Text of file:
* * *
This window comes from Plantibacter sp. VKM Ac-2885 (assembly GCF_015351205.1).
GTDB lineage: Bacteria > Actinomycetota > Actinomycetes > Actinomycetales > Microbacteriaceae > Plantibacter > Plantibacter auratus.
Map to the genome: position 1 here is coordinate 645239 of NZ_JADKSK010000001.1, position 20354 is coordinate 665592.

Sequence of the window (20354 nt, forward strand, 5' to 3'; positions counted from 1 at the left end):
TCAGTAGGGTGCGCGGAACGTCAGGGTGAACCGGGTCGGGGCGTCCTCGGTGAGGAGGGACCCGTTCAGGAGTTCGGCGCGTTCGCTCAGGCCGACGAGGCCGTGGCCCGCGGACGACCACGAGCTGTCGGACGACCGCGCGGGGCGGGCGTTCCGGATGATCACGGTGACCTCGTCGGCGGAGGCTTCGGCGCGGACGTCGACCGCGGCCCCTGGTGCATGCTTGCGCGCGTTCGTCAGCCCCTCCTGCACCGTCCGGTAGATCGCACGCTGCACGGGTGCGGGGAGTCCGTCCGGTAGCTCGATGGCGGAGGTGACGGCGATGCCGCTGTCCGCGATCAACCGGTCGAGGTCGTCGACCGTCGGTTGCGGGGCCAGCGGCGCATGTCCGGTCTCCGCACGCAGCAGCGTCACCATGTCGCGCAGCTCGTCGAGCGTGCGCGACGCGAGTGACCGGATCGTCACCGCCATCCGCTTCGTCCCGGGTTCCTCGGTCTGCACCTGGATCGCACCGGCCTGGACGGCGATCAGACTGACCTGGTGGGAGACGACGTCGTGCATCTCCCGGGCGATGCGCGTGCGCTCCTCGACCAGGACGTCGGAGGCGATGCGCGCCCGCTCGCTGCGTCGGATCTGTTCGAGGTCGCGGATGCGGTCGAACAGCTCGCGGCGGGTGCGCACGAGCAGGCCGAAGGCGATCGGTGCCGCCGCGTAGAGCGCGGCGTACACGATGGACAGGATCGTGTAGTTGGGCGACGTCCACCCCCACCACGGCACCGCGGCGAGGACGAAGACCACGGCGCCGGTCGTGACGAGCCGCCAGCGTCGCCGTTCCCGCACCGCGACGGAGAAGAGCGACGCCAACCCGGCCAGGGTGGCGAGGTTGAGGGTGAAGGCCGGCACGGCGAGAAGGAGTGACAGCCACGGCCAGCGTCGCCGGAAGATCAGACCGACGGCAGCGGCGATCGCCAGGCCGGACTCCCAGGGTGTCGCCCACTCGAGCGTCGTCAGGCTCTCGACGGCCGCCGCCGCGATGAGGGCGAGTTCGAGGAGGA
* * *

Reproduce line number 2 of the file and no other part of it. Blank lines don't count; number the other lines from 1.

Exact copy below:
GTDB lineage: Bacteria > Actinomycetota > Actinomycetes > Actinomycetales > Microbacteriaceae > Plantibacter > Plantibacter auratus.